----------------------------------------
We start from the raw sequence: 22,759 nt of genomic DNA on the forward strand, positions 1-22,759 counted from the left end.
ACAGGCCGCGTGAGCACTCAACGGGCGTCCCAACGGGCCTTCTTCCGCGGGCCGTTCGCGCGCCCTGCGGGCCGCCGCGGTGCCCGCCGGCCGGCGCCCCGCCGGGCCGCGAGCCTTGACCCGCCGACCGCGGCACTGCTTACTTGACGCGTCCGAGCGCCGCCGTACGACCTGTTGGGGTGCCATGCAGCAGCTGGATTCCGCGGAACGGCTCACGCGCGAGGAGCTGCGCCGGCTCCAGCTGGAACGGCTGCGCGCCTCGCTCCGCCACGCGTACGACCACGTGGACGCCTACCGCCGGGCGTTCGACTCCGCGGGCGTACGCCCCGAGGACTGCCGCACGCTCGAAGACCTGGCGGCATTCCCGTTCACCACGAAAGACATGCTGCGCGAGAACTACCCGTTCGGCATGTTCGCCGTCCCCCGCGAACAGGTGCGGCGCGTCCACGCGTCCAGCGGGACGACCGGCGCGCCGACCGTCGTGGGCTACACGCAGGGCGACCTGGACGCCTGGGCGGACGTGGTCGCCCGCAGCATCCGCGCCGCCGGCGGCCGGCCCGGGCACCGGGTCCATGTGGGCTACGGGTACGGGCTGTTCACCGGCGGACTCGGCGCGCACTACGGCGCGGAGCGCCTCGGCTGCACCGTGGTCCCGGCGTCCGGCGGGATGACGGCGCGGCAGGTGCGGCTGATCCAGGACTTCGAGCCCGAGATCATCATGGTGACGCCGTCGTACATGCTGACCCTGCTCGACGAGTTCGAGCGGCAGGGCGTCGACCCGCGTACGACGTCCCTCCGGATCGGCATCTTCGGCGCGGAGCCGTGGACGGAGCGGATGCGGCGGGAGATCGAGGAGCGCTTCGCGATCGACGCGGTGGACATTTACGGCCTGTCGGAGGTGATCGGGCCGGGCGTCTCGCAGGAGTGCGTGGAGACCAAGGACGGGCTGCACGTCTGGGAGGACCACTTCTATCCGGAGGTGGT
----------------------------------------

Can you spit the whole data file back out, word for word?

We start from the raw sequence: 22,759 nt of genomic DNA on the forward strand, positions 1-22,759 counted from the left end.
ACAGGCCGCGTGAGCACTCAACGGGCGTCCCAACGGGCCTTCTTCCGCGGGCCGTTCGCGCGCCCTGCGGGCCGCCGCGGTGCCCGCCGGCCGGCGCCCCGCCGGGCCGCGAGCCTTGACCCGCCGACCGCGGCACTGCTTACTTGACGCGTCCGAGCGCCGCCGTACGACCTGTTGGGGTGCCATGCAGCAGCTGGATTCCGCGGAACGGCTCACGCGCGAGGAGCTGCGCCGGCTCCAGCTGGAACGGCTGCGCGCCTCGCTCCGCCACGCGTACGACCACGTGGACGCCTACCGCCGGGCGTTCGACTCCGCGGGCGTACGCCCCGAGGACTGCCGCACGCTCGAAGACCTGGCGGCATTCCCGTTCACCACGAAAGACATGCTGCGCGAGAACTACCCGTTCGGCATGTTCGCCGTCCCCCGCGAACAGGTGCGGCGCGTCCACGCGTCCAGCGGGACGACCGGCGCGCCGACCGTCGTGGGCTACACGCAGGGCGACCTGGACGCCTGGGCGGACGTGGTCGCCCGCAGCATCCGCGCCGCCGGCGGCCGGCCCGGGCACCGGGTCCATGTGGGCTACGGGTACGGGCTGTTCACCGGCGGACTCGGCGCGCACTACGGCGCGGAGCGCCTCGGCTGCACCGTGGTCCCGGCGTCCGGCGGGATGACGGCGCGGCAGGTGCGGCTGATCCAGGACTTCGAGCCCGAGATCATCATGGTGACGCCGTCGTACATGCTGACCCTGCTCGACGAGTTCGAGCGGCAGGGCGTCGACCCGCGTACGACGTCCCTCCGGATCGGCATCTTCGGCGCGGAGCCGTGGACGGAGCGGATGCGGCGGGAGATCGAGGAGCGCTTCGCGATCGACGCGGTGGACATTTACGGCCTGTCGGAGGTGATCGGGCCGGGCGTCTCGCAGGAGTGCGTGGAGACCAAGGACGGGCTGCACGTCTGGGAGGACCACTTCTATCCGGAGGTGGT